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In the presence of a uniform gravitational field two observers at fixed positions obtain different measurements of frequency of the same photon. One observer at the origin of some coordinate system measure $\nu_1$ and one at fixed position $x$ in the same coordinate chart measure $\nu_2$. The relation is

$$\nu_2 = \nu_1 \left( 1 + \frac{\phi}{c^2} \right) \tag1$$

Where the potential difference is $\phi \le 0$, such that $\nu_2 \le \nu_1$. However in Einstein's 1911 paper " On the Influence of Gravitation on the Propagation of Light", there is a formula for the speed of light that each observer obtain. If the observer that measures $\nu_1$ also measures $c_0$ and the observer that measures $\nu_2$ also measures $c$ we have the formula

$$c = c_0 \left( 1 + \frac{\phi}{c^2}\right) $$.

My point is: how the wavelength of the photon should change between these observers? Comparing the two formulas, I'm attempted to think that the observers agree about the measurement of wavelength, but since the frequency changes, the wavelength should also be different for each measurement. Where is my mistake?

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    $\begingroup$ It is good to keep always in mind that light emerges from the quantum mechanical level of photons, but photons are not light. They have energy h*nu, where nu is the frequency of the emergent light from very many photons, but the photons have no wavelength, they are point particles en.wikipedia.org/wiki/Elementary_particle $\endgroup$
    – anna v
    Jul 19, 2021 at 14:28
  • $\begingroup$ @annav thank you so much, this comments helped me a lot. However, if I change "photon" to " a light beam" in my question, would this problem remain? $\endgroup$ Jul 19, 2021 at 15:04
  • $\begingroup$ it would make it consistent with the answer, and with the fact you ask of measuring wavelengths. $\endgroup$
    – anna v
    Jul 19, 2021 at 15:39

2 Answers 2

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Why are you reading and taking seriously a paper from 1911? Einstein had not yet understand the interplay between gravity and time.

The formula you quote for for the speed of light is now known to be the speed in coordinate time. The actual speed of light measured by a clock is $c$ for all observers everywhere. The relation $\lambda \nu=c$ holds for all observers so a reduction in frequency is accompanied by an increase in wavelength.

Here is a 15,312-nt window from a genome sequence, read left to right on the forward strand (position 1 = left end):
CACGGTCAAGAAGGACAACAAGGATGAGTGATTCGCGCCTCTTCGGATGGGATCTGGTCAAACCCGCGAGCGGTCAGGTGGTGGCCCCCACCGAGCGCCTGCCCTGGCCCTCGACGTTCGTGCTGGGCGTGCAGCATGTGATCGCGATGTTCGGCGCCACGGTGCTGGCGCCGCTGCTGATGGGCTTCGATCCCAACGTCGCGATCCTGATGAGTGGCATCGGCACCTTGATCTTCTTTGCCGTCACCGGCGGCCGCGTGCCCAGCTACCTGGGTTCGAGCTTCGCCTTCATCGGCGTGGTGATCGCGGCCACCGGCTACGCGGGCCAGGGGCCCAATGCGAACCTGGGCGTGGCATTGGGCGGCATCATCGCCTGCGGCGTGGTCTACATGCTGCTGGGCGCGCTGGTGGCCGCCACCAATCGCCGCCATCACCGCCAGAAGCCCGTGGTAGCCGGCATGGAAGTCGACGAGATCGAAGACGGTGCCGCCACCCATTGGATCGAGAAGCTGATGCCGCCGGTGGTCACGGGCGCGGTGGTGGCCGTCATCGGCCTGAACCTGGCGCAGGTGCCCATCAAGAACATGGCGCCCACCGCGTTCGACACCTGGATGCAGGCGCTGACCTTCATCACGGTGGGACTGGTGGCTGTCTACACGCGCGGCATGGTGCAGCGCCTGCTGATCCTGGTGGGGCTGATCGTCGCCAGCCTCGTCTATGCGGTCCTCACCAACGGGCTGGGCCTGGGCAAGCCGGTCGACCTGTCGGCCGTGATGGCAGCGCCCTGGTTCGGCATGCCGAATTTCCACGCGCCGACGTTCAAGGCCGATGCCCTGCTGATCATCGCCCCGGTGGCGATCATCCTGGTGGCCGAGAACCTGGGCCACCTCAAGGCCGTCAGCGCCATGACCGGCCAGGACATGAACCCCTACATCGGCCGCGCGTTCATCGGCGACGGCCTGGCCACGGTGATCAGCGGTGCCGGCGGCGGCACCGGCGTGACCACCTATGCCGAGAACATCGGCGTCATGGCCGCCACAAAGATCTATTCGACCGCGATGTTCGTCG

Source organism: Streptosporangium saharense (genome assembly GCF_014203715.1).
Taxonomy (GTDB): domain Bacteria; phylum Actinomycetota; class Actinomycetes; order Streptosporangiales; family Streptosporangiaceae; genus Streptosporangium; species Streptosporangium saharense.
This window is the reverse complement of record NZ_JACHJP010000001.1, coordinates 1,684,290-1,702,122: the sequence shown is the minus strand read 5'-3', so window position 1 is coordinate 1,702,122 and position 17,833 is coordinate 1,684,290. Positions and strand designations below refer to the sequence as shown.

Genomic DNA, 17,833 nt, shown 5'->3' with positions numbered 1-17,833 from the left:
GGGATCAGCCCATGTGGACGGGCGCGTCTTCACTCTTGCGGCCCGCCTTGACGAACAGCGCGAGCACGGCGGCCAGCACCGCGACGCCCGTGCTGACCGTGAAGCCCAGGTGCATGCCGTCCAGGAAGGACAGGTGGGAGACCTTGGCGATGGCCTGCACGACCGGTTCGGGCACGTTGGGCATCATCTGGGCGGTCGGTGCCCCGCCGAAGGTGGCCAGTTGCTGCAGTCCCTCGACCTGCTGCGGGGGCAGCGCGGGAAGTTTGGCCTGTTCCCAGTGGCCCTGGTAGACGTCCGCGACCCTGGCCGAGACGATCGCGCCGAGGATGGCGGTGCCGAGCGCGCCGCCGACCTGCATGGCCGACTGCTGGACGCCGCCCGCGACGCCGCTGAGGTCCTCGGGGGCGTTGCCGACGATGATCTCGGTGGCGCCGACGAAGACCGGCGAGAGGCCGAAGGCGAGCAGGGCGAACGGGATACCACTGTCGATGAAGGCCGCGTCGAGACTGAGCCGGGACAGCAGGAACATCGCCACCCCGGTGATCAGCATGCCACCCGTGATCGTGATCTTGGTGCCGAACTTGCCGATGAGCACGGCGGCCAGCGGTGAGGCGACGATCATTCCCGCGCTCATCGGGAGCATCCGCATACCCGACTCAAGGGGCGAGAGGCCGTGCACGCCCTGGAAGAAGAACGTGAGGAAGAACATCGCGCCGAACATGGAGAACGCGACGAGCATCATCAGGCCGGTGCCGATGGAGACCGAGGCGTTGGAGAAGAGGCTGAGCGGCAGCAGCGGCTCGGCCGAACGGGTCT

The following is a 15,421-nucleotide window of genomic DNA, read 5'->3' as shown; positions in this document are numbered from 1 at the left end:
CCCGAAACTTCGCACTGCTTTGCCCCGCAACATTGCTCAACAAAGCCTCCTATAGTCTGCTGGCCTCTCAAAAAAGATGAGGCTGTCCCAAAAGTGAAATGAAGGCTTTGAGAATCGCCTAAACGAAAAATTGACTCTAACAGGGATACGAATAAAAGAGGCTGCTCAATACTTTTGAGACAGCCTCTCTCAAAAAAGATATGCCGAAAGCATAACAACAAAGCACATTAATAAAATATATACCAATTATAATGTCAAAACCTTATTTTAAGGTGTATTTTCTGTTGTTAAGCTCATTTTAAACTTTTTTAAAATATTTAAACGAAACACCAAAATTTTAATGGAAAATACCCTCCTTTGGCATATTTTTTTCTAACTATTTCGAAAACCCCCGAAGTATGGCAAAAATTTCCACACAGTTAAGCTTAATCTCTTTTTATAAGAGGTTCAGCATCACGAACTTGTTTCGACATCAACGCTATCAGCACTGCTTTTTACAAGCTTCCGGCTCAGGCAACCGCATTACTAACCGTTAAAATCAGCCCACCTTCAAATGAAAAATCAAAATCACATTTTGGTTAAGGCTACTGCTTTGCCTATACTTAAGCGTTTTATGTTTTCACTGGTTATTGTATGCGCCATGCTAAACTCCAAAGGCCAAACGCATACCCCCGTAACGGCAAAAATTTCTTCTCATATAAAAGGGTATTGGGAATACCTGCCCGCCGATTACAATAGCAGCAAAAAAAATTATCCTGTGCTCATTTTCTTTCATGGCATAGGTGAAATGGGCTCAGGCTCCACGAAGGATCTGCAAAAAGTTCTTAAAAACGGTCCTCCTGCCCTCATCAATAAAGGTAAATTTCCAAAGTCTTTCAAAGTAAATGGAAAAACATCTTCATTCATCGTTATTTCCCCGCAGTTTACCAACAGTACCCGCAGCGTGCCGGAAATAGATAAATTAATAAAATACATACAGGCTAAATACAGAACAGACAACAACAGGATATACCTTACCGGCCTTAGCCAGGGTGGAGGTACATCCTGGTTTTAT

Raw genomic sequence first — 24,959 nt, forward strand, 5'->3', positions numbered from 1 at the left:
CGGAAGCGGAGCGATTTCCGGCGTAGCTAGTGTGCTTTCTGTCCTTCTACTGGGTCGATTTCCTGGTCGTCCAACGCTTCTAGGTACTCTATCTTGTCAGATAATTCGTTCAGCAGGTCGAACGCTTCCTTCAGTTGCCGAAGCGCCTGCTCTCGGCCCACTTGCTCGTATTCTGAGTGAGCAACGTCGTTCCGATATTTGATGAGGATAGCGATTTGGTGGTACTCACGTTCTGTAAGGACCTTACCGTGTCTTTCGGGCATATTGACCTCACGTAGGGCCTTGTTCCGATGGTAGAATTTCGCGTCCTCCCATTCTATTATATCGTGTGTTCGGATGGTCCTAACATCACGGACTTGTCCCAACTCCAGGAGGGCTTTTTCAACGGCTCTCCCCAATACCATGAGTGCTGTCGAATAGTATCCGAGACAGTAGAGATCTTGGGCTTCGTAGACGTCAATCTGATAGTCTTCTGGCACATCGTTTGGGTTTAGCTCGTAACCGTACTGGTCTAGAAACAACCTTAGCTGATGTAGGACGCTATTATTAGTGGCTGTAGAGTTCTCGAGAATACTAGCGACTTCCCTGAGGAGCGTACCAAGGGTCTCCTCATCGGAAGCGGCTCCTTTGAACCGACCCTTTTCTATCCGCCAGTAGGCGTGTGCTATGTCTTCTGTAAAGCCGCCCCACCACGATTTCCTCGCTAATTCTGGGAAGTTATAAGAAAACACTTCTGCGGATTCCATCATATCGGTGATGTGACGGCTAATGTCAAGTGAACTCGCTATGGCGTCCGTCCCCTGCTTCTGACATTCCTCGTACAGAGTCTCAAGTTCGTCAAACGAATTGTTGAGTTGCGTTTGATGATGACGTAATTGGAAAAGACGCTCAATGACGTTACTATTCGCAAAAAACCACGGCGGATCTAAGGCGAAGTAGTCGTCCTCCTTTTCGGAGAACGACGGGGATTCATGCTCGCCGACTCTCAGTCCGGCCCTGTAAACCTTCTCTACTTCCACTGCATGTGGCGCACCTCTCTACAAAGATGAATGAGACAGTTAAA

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  • $\begingroup$ So the "transformation" of the wavelength need to be consistent only with eq. (1) and not with the speed of light equation? $\endgroup$ Jul 19, 2021 at 14:22
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    $\begingroup$ You should ignore the misleading (i.e wrong) "speed of light equation." $\endgroup$
    – mike stone
    Jul 19, 2021 at 15:20
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Consider a different approach, start from the geodesic equation for photon:

$$\frac{dP^{\mu}}{d\tau}+\Gamma^{\mu}_{\rho\nu}P^{\rho}U^{\nu}=0$$, where $P^{\mu}=(E,p,0,0)$ (say) is the 4-momentum of photon with $E=p$. Now use the de-Broglie relation $$p=\frac{h}{\lambda}$$ and substitute this into geodesic equation to obtain the "evolution" of wave-length $\lambda$ between two points on a given geodesic (On solving this equation, you can obtain $\lambda=\lambda(\tau)$, $\tau$ being the affine parameter on the null geodesic.).

For a constant gravitational field, you can construct an approximate metric $g_{ab}$ such that it satisfies (in the non-relativistic limit): $$\ddot{x}^i\approx-\Gamma^{i}_{tt}\left(\frac{dt}{d\tau}\right)^2=g^i$$ i=1,2,3 and $g^i$ are the components of constant gravitational field.

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